Document Type

Article

Publication Date

3-3-2016

Abstract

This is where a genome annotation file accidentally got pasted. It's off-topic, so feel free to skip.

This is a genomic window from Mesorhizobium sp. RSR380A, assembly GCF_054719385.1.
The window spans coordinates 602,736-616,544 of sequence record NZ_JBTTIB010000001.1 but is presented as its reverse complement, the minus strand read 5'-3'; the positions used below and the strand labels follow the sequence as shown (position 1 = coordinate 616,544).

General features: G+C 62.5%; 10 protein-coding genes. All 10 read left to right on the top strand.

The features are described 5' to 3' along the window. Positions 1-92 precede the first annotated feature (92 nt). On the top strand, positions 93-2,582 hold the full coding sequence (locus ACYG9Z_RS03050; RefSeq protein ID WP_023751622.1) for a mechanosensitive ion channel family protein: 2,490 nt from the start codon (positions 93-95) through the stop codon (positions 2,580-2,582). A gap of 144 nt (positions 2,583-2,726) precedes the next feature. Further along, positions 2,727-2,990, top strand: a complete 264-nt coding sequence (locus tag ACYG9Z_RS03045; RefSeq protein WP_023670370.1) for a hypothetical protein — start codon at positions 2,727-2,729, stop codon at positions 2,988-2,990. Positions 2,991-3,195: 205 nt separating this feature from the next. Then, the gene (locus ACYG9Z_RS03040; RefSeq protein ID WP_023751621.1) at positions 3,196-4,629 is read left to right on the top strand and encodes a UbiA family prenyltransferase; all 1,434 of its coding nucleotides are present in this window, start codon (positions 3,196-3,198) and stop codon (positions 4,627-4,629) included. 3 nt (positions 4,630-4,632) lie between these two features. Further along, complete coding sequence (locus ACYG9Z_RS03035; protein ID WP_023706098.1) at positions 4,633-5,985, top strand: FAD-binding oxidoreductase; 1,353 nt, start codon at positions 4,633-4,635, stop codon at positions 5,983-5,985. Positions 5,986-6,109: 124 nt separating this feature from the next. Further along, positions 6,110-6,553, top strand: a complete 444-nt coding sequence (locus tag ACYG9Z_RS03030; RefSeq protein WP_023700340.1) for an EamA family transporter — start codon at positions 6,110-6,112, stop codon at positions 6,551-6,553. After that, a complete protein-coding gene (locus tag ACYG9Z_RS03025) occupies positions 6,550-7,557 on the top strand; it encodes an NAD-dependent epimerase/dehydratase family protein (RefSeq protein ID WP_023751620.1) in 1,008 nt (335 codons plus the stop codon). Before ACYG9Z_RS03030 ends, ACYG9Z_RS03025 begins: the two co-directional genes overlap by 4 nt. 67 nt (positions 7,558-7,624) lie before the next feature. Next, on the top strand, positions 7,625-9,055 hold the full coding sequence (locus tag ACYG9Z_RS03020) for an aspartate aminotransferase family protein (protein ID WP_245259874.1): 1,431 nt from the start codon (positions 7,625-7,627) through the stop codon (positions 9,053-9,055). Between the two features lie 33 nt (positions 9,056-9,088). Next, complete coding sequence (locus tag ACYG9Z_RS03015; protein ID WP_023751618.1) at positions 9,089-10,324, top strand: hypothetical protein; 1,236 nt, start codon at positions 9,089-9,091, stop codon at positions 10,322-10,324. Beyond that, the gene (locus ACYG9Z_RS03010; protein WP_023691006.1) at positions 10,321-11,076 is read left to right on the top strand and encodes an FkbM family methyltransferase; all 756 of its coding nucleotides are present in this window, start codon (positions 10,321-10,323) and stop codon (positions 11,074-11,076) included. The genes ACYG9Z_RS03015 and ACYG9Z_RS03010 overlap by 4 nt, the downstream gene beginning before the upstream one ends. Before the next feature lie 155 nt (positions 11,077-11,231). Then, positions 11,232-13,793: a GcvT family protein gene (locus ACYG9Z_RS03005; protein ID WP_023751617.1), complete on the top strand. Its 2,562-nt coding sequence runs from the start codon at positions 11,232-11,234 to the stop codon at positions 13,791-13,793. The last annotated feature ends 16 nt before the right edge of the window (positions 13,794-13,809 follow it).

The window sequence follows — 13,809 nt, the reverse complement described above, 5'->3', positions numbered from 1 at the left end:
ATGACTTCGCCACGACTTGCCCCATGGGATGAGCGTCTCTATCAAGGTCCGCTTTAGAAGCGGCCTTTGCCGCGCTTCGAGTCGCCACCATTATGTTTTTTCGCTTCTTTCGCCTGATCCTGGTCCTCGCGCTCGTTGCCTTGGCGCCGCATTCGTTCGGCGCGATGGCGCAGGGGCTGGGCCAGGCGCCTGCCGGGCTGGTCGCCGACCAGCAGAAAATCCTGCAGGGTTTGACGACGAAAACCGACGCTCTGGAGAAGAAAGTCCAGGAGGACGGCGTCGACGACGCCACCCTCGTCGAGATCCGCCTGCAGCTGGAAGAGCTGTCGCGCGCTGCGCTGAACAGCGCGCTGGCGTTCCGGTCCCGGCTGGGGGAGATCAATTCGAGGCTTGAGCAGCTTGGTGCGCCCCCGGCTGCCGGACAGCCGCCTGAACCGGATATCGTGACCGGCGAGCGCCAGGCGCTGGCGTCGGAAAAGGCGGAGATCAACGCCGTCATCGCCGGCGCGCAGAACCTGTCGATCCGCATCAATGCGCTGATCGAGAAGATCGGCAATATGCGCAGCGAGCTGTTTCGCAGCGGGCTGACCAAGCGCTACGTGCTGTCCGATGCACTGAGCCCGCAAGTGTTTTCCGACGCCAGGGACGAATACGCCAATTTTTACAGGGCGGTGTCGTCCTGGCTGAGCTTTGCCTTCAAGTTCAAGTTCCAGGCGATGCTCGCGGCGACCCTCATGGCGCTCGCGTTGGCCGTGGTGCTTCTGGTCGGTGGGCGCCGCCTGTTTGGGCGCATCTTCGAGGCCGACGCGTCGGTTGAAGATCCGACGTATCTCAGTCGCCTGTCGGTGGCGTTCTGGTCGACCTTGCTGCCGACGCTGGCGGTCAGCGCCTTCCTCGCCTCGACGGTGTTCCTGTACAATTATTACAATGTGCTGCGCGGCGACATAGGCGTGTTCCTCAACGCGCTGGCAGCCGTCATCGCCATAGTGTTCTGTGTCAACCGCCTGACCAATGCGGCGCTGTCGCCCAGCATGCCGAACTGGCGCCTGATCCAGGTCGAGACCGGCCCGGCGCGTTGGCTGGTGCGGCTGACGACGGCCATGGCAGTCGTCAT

Numerous corporations, ranging from Airbnb to Tesla, and from DraftKings to Uber, have built huge businesses that reside in legal gray areas. Instead of taking the law as a given, these companies have become agents of legal change, focusing major parts of their business plans on changing the law. To achieve their political goals, these companies employ conventional lobbying techniques, but also more innovative tactics. In particular, some attempt to enter markets quickly, then grow too big to ban before regulators can respond. If regulators do take aim at them, they respond by mobilizing their users for political support. This Article offers the first focused study of what we term regulatory entrepreneurship — entering a line of business in which changing the law is a significant part of the business plan. We provide a framework for understanding this combination of business and political activity and a detailed account of the techniques that these companies employ. Further, the Article identifies and considers the conditions that are most likely to foster regulatory entrepreneurship, the prospects for regulatory entrepreneurship going forward, and its likely positive and negative implications for lawmaking.

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